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H. M. Tomlinson


Henry Major Tomlinson grew up in the East End of London, the great seaport (described in London River, destroyed in the Blitz). He became a shipping clerk, a journalist, a war correspondent, a newspaper editor, and a travel writer and novelist. He was greatly affected by the futile slaughter of World War I. His first book was ignored at the time but has been frequently reprinted since for a small, discerning audience such as yourself; his other works have not remained popular, at least in the United States. Deaf, bald, he always wore the black bowler hat of an East End clerk.

Professional writers should not read Tomlinson. No doubt any who try will throw away their keyboards in disgust when they compare their own frail abilities. His style and thinking must have been influenced by Emerson and Thoreau but is really that of the King James Bible, Homer and Shakespeare. His subject matter is often natural history or the foolishness of mortals who do not always realize the transcendental reality behind a common glance. His accounts of the sea, travel, and the Great War have not been surpassed. He is one author who produces quotable paragraphs on each page and can be read with pleasure again and again. It is time today to acknowledge his greatness.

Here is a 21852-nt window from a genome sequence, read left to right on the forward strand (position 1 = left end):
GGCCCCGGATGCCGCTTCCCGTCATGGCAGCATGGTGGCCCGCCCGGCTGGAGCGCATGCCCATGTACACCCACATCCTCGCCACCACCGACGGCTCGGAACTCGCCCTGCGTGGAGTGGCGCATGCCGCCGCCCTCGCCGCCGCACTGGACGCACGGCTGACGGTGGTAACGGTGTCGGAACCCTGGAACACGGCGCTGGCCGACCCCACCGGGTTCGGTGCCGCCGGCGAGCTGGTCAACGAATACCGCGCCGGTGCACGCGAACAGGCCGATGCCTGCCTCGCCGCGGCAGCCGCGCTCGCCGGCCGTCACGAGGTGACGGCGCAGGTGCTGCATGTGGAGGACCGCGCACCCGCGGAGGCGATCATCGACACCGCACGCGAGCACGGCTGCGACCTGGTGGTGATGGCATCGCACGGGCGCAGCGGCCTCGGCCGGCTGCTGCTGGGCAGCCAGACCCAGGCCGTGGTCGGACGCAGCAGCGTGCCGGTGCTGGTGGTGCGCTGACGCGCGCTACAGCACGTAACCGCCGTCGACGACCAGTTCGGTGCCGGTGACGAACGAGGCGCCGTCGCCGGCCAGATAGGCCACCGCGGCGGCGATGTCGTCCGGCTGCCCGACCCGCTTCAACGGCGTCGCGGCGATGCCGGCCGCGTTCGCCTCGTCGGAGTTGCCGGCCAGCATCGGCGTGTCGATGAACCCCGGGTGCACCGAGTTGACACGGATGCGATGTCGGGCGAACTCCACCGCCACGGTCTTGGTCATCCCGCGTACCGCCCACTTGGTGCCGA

Please note that all these works may be under copyright in the United Kingdom and other countries outside the United States of America.

Listings from the Library of Congress PREM catalog online at follow, with some additions from the British Library online, and with some pointers to our online editions and to reprints.

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